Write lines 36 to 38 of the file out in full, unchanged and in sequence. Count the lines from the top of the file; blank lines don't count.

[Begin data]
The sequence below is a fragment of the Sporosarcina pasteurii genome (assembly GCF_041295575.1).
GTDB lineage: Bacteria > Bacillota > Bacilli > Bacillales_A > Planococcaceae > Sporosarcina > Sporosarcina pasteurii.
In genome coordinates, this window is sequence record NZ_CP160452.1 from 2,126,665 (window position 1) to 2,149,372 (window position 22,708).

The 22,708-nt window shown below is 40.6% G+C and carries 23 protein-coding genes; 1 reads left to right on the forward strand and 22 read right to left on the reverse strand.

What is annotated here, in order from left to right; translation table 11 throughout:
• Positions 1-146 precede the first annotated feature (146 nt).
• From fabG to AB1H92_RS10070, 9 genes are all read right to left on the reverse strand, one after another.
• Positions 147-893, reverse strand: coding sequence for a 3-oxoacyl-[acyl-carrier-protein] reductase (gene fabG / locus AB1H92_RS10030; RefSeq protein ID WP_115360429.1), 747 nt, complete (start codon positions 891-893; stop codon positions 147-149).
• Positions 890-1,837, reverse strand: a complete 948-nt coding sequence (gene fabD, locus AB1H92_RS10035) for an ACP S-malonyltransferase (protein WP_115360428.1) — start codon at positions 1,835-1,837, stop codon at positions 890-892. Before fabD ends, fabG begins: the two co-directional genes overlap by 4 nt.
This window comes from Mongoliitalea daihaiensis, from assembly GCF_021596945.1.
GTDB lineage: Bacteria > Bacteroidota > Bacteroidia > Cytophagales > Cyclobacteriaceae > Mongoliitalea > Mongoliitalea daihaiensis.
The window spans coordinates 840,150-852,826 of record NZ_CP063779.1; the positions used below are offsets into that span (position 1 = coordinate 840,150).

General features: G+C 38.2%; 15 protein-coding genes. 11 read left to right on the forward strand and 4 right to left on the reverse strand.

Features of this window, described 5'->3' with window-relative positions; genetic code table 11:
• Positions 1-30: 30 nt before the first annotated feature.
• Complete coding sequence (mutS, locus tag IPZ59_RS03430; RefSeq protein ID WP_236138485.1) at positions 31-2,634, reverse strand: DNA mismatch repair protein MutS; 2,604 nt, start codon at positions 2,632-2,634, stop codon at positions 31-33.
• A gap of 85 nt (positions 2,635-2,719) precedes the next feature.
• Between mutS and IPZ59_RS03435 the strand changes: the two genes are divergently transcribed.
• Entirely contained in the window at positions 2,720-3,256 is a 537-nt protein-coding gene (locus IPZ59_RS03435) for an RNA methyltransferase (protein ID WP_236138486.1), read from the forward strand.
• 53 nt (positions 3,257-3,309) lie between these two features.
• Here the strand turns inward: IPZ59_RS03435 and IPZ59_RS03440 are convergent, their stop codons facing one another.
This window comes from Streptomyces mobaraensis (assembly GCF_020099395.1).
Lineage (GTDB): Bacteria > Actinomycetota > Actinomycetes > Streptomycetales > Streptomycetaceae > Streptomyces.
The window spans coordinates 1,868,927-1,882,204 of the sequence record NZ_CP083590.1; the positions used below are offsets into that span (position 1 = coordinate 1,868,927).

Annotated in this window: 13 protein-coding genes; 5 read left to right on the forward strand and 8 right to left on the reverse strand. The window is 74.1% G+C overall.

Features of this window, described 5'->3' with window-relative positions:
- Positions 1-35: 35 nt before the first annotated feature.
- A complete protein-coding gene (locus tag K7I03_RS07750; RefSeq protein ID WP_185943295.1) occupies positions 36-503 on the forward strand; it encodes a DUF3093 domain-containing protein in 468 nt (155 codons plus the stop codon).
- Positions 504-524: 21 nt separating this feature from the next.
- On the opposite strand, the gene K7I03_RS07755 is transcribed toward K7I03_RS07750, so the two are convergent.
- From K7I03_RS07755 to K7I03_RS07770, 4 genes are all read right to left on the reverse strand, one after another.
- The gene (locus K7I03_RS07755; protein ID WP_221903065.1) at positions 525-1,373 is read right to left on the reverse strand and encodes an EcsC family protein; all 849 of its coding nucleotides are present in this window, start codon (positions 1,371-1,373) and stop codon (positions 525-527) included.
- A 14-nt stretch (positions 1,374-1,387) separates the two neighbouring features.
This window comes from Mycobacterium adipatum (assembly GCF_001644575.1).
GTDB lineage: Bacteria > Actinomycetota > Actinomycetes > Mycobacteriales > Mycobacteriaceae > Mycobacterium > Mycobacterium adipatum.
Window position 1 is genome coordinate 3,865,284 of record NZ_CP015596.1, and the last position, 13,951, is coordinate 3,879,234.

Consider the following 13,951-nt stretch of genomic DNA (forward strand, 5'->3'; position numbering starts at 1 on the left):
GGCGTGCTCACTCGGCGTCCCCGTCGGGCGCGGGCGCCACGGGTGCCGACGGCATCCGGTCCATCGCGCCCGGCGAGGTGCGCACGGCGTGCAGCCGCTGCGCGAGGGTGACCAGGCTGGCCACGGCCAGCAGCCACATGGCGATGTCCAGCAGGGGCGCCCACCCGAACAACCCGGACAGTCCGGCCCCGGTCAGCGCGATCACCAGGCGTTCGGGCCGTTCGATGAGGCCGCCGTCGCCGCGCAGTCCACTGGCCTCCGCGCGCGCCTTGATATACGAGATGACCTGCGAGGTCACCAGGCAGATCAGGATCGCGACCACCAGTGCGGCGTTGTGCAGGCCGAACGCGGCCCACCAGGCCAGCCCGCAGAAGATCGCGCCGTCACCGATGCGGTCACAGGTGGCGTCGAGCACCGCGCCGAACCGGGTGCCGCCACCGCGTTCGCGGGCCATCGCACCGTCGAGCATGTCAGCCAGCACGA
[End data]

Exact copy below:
Window position 1 is genome coordinate 3,865,284 of record NZ_CP015596.1, and the last position, 13,951, is coordinate 3,879,234.

Consider the following 13,951-nt stretch of genomic DNA (forward strand, 5'->3'; position numbering starts at 1 on the left):
GGCGTGCTCACTCGGCGTCCCCGTCGGGCGCGGGCGCCACGGGTGCCGACGGCATCCGGTCCATCGCGCCCGGCGAGGTGCGCACGGCGTGCAGCCGCTGCGCGAGGGTGACCAGGCTGGCCACGGCCAGCAGCCACATGGCGATGTCCAGCAGGGGCGCCCACCCGAACAACCCGGACAGTCCGGCCCCGGTCAGCGCGATCACCAGGCGTTCGGGCCGTTCGATGAGGCCGCCGTCGCCGCGCAGTCCACTGGCCTCCGCGCGCGCCTTGATATACGAGATGACCTGCGAGGTCACCAGGCAGATCAGGATCGCGACCACCAGTGCGGCGTTGTGCAGGCCGAACGCGGCCCACCAGGCCAGCCCGCAGAAGATCGCGCCGTCACCGATGCGGTCACAGGTGGCGTCGAGCACCGCGCCGAACCGGGTGCCGCCACCGCGTTCGCGGGCCATCGCACCGTCGAGCATGTCAGCCAGCACGA